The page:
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Retaining paid interns, hiring paid summer interns and keeping interns during the coronavirus crisis would help ensure a smooth continuation of government, writes College to Congress CEO Audrey Henson.

Capitol Hill interns especially vulnerable as D.C. shuts down

Henson is founder and CEO of College to Congress, a nonpartisan and nonprofit organization that works to get more young adults positioned for careers in public service.

Last week, the House of Representatives adopted 29 bipartisan recommendations from the Select Committee on the Modernization of Congress. Among them are plans to improve the House's record of staff diversity and retention — including better ways to address the needs of entry-level staff, the annual legion of congressional interns included.

Our group caters to students who are passionate about public service and come from low-income backgrounds or are in the first generation of their family to attend college. We help them get placed in offices throughout the House and Senate, but now they are among the most vulnerable communities on Capitol Hill.


While Congress is facing an extended period with most staffers on telework, possible layoffs of contract employees, and potentially an extensive adjournment in the wake of the novel coronavirus, we implore lawmakers to think of how this can impact the thousands of interns now positioned on the Hill — as well as those planning to intern in Washington this summer.

The Trump administration is still determining how to bolster our nation's markets in the wake of this economic shock and further contain the spread of the virus. If one of the solutions is for Congress to do almost all of its work remotely, who will keep the Hill's lights on?

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Historically, you can thank congressional interns for this. The people answering phones, fielding requests, and communicating with visiting constituents in most congressional offices are the college students, recent graduates, parents and veterans who are so passionate about public service that they are willing to work as interns just to be involved in running our nation's government.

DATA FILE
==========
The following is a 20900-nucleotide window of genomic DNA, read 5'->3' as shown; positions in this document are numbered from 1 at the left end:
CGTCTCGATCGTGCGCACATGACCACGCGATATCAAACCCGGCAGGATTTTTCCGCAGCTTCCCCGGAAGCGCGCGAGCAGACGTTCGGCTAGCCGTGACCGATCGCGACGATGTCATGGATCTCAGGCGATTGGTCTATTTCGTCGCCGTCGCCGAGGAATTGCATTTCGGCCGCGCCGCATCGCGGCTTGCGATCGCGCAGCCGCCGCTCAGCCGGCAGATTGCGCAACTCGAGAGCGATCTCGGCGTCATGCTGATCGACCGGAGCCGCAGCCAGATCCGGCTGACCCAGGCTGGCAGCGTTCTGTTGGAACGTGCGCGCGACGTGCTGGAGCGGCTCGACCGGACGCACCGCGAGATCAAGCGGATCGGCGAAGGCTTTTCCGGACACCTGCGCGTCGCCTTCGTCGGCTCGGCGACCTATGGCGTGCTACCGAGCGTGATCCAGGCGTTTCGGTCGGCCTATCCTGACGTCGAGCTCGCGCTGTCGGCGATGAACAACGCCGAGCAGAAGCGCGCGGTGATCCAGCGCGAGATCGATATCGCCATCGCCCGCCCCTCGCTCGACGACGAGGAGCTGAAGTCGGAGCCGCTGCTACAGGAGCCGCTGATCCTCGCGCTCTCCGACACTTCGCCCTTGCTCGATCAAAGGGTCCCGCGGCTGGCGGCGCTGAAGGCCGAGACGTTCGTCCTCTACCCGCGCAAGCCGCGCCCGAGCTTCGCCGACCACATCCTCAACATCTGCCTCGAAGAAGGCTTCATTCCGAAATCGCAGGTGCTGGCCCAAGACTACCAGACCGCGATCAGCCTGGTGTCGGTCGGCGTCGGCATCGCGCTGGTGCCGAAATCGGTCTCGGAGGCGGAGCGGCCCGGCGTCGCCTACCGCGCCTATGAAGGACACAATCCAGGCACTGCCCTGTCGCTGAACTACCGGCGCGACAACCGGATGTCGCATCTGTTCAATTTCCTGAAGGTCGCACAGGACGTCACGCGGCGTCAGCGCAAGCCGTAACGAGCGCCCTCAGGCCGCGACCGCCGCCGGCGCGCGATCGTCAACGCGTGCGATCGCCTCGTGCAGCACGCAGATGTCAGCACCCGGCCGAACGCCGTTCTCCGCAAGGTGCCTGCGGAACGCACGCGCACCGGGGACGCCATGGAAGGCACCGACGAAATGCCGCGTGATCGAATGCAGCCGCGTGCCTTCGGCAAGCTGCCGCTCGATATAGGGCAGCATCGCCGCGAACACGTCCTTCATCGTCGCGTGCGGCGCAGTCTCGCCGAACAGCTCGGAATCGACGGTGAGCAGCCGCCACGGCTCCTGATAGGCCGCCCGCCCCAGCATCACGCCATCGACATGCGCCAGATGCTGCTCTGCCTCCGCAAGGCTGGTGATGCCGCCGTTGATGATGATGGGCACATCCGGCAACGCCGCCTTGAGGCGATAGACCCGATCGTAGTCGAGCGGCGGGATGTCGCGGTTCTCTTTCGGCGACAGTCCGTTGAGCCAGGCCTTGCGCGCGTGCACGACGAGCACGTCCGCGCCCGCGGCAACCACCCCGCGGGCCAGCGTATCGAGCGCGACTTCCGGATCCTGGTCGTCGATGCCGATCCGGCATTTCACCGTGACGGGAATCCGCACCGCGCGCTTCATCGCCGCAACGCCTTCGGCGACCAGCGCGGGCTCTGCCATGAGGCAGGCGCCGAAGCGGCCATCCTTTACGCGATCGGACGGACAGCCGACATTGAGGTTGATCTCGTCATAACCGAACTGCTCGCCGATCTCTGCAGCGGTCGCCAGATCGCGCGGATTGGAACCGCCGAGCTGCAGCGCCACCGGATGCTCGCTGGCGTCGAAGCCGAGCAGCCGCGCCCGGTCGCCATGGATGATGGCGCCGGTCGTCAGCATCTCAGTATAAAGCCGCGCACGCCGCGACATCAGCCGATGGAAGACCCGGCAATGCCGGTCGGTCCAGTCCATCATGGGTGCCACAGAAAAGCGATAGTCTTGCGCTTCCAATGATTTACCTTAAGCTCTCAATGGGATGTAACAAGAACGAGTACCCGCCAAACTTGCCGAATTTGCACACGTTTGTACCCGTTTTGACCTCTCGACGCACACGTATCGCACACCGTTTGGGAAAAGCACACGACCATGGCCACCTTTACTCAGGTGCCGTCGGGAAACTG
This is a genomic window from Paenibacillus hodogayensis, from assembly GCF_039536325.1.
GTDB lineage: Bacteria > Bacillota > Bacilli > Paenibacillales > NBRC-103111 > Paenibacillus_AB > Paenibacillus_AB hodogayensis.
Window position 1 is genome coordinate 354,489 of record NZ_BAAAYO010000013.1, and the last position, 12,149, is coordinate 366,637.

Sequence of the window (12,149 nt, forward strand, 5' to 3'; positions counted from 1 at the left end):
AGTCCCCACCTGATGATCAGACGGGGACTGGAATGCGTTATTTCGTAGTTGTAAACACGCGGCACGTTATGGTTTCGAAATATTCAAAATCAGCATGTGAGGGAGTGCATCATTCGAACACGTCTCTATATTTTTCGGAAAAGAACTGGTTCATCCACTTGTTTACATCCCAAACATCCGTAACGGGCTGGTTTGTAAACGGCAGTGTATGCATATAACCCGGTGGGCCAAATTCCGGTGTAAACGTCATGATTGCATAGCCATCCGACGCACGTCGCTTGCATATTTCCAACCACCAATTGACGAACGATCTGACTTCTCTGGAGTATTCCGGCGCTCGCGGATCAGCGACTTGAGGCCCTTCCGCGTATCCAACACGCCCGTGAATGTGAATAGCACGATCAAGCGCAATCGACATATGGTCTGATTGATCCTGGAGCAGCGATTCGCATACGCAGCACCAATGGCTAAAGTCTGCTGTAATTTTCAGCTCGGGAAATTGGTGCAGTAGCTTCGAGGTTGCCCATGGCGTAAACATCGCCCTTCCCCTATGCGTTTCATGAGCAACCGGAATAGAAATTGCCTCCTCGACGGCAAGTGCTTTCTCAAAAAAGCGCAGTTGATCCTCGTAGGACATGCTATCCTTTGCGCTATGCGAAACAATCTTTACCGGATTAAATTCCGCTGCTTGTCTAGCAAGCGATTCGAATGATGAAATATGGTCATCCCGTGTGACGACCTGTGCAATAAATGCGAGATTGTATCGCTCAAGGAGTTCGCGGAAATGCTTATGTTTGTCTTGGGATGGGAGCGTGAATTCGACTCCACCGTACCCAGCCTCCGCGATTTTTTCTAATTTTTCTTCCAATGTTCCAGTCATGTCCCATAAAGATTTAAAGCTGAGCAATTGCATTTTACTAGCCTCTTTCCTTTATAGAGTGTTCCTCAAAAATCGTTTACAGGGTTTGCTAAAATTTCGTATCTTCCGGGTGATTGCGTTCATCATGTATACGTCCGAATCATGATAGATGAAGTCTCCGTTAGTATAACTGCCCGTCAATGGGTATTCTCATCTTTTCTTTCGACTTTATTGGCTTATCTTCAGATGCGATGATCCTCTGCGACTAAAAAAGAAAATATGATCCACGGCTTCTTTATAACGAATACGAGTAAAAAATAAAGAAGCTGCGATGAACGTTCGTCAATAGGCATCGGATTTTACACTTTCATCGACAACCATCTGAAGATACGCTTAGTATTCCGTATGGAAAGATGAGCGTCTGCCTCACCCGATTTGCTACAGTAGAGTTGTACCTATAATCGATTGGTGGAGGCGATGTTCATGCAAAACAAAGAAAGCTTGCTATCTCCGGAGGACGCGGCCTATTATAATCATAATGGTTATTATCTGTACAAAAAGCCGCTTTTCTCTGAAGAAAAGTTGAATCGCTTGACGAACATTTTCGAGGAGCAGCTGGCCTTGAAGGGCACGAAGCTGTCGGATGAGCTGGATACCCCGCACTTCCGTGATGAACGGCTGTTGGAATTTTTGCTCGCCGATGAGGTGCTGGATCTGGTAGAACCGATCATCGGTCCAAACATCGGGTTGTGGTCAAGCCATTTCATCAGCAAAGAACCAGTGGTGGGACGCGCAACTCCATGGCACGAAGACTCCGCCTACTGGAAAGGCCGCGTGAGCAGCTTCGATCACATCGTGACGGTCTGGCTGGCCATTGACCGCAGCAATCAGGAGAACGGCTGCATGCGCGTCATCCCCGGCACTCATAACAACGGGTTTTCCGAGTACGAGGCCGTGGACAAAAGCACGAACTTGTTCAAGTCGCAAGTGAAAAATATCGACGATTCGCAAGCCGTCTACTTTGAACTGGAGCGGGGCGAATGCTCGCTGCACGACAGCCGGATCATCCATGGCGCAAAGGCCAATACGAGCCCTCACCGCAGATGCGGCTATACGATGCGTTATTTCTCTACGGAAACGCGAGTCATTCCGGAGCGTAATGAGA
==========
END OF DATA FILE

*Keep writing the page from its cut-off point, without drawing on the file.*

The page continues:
Earlier this year, Congress appropriated an additional $17 million to support these internships, but it is at the discretion of each member's office whether to use the money to pay the interns for their time. In the wake of a possible government suspension, College to Congress urges members to keep their interns' livelihoods in mind when considering the wellbeing of their staff. We implore individual congressional offices to remember your interns when making telework arrangements.

Retaining current paid interns, hiring paid summer interns and keeping interns onboard during the coronavirus crisis would not only help ensure a smooth continuation of government, but it would also protects the financial wellbeing of these important workers in a time of high economic anxiety.

College to Congress is grateful for the abundance of caution that our government is taking, and we implore you to keep the most junior and most vulnerable members of your staff in mind as you move forward in your pandemic response planning.

And those congressional interns currently living in the D.C. area who are unable to telework, or who find themselves postponing or ending their internships prematurely? Please contact College to Congress for advice on returning to Washington after this crisis passes.

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